Gina over at Home Joys recently asked whether feeding your family the same meals was a rut or a tradition.
Her post made me smile because today is Wednesday, and for the fall and winter months, Wednesday night’s menu is soup. It’s not really a tradition, like turkey for Thanksgiving, but it’s not a rut either.
We love a good and hearty soup – especially as the weather gets cooler and cold and flu season come upon us. The latter is why we always make our soups with a broth-base.
Why use broth?
1.) With cold and flu season upon us, there’s nothing like homemade broth.
- When you make a broth, the minerals from the bones, cartilage, and marrow are used by the body as electrolytes.
- A 12th-century physician prescribed broth as a treatment for colds and flus, and we’ve heard the same from our grandparents. Modern research has even acknowledged their wisdom (imagine that!) and confirms that rich chicken broth helps prevent infectious diseases. The article Broth is Beautiful by the WAPF (Weston A. Price Foundation) explains in more detail.
- Chicken broth has a natural ingredient that feeds, repairs, and calms the lining in the small intestine. It also heals nerves, reduces allergies, and strengthens your body overall.
- Gelatin in broth aids in digestion and has been used to treat anemia, diabetes, muscular dystrophy, and even cancer. It was commonly referred to in the 1800’s as a treatment for infant diarrhea.
2.) A totally selfish reason on my part, and my second reason to use broth-based soups on a regular basis, is that there is no comparison to taste.
- Soups made with water should be used to water the garden. Soups made with canned, processed broth should be poured down the drain. But use homemade broth, and you have an absolutely delicious meal.
- French restaurants, European cuisine, tasty dishes made by the Chinese, Japanese, Italians, and in Middle Eastern areas all include broths regularly in their traditional foods. They’re known for delectable sauces made from scratch with attention to the smallest details.
- In comparison, Americans have practically forgotten how to cook. Our foods are microwaved in less than two minutes. BEEP! We scrape our supper off a Lean Cuisine tray and call it good. No wonder Americans struggle with weight issues – we’re looking for flavor in cakes, cookies, and boxed pasta and forgetting that the answer is right at our fingertips in a healthier, cheaper, and better-tasting way.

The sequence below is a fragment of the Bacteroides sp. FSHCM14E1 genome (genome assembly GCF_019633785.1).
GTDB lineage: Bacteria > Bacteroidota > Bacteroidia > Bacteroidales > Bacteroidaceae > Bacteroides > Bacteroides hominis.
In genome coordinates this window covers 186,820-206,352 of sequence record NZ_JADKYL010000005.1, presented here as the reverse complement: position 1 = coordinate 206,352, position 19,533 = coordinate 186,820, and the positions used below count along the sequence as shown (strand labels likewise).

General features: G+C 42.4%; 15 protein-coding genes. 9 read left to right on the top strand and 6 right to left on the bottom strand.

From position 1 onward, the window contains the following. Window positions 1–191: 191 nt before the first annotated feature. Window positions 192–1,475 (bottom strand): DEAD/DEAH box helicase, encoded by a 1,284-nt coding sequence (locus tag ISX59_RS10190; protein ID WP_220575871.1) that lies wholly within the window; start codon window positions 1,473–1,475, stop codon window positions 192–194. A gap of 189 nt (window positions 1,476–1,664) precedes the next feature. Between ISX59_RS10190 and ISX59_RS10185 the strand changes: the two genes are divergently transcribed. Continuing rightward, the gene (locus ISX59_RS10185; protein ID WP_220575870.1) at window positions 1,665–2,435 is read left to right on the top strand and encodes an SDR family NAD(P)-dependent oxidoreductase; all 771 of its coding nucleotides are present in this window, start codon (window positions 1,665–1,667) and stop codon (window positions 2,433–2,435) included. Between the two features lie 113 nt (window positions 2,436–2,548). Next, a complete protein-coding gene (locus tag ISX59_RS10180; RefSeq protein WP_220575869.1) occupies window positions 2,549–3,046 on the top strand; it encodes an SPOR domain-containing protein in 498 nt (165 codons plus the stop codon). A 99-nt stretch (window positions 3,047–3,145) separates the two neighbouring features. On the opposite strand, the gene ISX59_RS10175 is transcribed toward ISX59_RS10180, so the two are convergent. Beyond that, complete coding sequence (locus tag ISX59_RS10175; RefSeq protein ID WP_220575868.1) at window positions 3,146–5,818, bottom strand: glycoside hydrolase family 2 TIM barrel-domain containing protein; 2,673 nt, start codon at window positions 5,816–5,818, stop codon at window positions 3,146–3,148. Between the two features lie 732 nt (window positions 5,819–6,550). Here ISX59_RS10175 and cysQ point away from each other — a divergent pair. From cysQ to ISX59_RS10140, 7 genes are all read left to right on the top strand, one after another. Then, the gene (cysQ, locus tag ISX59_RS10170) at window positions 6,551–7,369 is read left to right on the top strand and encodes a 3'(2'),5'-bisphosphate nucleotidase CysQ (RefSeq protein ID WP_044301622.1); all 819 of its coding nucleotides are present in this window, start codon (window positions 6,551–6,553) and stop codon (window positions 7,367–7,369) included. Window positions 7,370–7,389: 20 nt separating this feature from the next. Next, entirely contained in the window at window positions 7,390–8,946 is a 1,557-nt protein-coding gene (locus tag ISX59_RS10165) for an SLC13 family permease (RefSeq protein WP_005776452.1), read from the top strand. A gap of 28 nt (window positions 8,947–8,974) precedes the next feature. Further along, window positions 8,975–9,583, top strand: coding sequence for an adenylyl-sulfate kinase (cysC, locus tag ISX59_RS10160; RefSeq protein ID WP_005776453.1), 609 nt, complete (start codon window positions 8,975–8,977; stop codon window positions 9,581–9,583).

3.) Homemade broth is cheaper and goes further.
- What can be a better money-saving plan than to have roasted chicken one night, using the leftovers in a second dish another night, and then making broth with the bones and stretch that into another couple of meals.
- The healthy fats in broth go a long way to filling you up. It’s amazing how broth-based soup can leave you feeling comfortable and satisfied for several hours so you can go longer without needing another meal. I don’t know if you could say the same for Lean Cuisine.
4.) Menu planning is easier too when you already have a set plan for at least one night of each week.
- Wednesday is often known as ‘hump’ day. It seems that by Wednesday I’m ready for a quick meal preparation. Soups are so easy. For the most part you just pour it all into a crockpot and let it simmer.
I’ll leave you with my favorite basic broth-based soup. This is the one we go back to again and again. It’s quick, simple, extremely versatile, and yummy.
Basic Broth-Based Soup (gluten-free, candida-diet)
12 c. homemade broth (chicken, beef, or fish)
2 lbs. pre-cokked meat (leftover venison, chicken, turkey, or roast, etc.)
any combo of vegetables (we use leeks, lots of garlic, onions, celery, broccoli, zucchini, cauliflower, etc.)
2 T. celtic sea salt
2 t. black pepper
1 t. dried thyme
1 t. dried rosemary
1 t. dried basil
1 t. dried oregano
1. The day before you make this, pull out your homemade broth if it’s frozen and let it thaw in the refrigerator. I freeze my broth in glass gallon jars.
2. When your ready to assemble the soup, pour the broth into a crockpot if you plan to let it cook for several hours, or a large pot over medium heat.
3. Cut up your veggies of choice. Because we try to eat less starchy veggies (due to candida), we typically include 1 large onion, 2 stalks of celery, 1 leek, and 6 (or more) cloves of garlic.
4. You can toss the veggies into the crockpot to cook all day, or, if you’re serving the soup immediately, you can saute the veggies until crisp tender and then add them to the pot. I love when the onions get browned and just start to caramelize. I have to make myself stop nibbling. I could eat them like candy!
5. Add the salt, pepper, thyme, rosemary, basil, and oregano.
6. Simmer until warmed through. Serve and enjoy!
Makes 15 cups.
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